Applying the equipment loads to the spaces as you've initially done is
the intuitive thing to do, but for LEED you will run into issues coming
up with annual consumption totals and maximum demand figures analogous
to other energy enduses normally reported in the graphical outputs.

As others are suggesting, I have specified non-receptacle process loads
as direct loads to one or more submeters. In doing so you can get the
analogous monthly consumption/demand quantities reported explicitly
through report PS-B, separate from your default gas/electric meters.

The disadvantage here (to the potential detriment in your modeled
performance) is that this method of reporting separately also removes
the associated internal loads from your buildings, which means you gain
less credit for any better-than-standard HVAC equipment handling those
loads. In the case of elevators, it may be negligible, but in the case
of significant kitchen equipment loads, you might want to run it defined
each ways [submetered for PS-B documentation but in the spaces for
everything else] and explain the reason for the separate simulation in
the provided PS-B reports is because the loads must be "isolated" from
the building to meet such reporting demands, but that this in turn skews
the loads incident on the systems for the actual model performance
runs...

...but don't jump through any extra hoops if removing those internal
loads doesn't make a big difference ;)!

In fact, Otto's suggestion to politely advise the reviewer of the issue
and simply provide screenshots of the corresponding schedules/inputs is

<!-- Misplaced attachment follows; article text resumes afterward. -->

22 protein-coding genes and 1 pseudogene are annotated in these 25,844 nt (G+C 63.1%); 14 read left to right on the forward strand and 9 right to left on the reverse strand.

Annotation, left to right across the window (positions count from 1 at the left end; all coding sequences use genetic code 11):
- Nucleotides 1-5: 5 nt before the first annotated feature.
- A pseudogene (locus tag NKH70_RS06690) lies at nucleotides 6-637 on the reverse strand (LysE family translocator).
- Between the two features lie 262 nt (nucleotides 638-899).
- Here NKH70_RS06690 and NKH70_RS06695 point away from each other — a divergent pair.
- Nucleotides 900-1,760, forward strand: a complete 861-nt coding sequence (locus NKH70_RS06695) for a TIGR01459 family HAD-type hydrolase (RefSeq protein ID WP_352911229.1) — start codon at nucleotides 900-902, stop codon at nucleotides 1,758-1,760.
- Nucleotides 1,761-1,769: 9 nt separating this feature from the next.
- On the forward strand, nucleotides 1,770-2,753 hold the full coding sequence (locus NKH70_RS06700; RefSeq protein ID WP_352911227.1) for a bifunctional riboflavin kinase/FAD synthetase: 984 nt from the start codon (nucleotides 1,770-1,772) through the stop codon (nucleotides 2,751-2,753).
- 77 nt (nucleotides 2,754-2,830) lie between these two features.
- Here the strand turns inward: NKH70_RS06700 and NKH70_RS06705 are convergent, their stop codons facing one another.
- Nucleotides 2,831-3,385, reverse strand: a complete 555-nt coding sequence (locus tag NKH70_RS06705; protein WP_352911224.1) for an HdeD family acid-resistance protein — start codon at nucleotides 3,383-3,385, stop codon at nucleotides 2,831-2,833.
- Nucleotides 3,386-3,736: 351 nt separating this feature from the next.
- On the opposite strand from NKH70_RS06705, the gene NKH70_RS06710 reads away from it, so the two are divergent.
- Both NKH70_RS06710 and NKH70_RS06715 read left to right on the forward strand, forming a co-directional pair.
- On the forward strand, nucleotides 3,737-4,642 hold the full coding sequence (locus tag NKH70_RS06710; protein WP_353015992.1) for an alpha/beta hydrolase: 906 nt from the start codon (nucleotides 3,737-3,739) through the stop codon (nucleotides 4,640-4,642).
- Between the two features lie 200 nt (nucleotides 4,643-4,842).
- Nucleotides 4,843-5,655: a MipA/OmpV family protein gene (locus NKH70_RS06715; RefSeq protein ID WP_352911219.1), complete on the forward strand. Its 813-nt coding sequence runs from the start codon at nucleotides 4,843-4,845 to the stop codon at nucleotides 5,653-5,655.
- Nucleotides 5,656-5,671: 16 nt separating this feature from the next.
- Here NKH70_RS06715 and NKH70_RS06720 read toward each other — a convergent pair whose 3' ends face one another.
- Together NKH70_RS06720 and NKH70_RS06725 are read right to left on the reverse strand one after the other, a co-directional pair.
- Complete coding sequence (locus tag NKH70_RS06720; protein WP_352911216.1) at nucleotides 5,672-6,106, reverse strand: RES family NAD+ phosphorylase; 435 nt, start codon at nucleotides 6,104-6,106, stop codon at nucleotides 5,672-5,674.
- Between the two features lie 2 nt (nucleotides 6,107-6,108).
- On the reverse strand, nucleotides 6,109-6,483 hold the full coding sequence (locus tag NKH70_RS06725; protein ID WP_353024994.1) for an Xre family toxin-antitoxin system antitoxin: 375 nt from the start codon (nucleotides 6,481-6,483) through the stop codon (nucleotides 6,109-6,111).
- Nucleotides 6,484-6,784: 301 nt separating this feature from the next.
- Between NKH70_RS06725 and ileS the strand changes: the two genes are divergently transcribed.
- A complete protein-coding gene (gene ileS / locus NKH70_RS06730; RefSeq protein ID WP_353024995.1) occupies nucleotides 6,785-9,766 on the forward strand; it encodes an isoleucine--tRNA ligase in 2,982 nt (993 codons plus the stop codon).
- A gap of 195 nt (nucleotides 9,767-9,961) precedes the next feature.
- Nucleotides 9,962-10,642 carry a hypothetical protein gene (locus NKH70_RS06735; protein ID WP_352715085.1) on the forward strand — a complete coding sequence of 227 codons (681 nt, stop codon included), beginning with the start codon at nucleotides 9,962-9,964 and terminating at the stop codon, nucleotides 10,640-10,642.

interesting and something I might try myself, next time this particular
comment comes up - that may be the path of least resistance.

NICK CATON, E.I.T.

Nick-Caton's picture
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Joined: 2011-09-30
Reputation: 605

I would not be concerned that there is a disadvantage to sub-meters because
using separate meters removes the internal loads from the HVAC system.

In the Northeast, the elevator equipment rooms are generally exhausted with
maybe a unit heater for use during very cold weather. Kitchens use makeup air
and hood exhaust so the cooking equipment load does not trespass into the
building. Besides kitchens are seldom air-conditioned and the heating load is
minimal.

Paul Diglio

Paul Diglio's picture
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Joined: 2011-09-30
Reputation: 400

In those instances, I?d agree completely.

That said, common design I?ve encountered (in the Midwest) occasionally involves conditioning elevator rooms with split DX systems (particularly when internal to the building footprint) and/or the decision to condition kitchen makeup air to one degree or another. Heavy loads in IT rooms might also fall into this category of situations to consider?

So to be more specific: If you are modeling conditioned spaces with significant (non-receptacle) process loads using above-standard HVAC efficiencies, you may find it beneficial to your performance rating to include such heat loads in those spaces (and explicitly model the associated HVAC), rather than using a submeter.

You also might find it too much work ? and that?s not necessarily a wrong decision either ;).

NICK CATON, E.I.T.

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Reputation: 605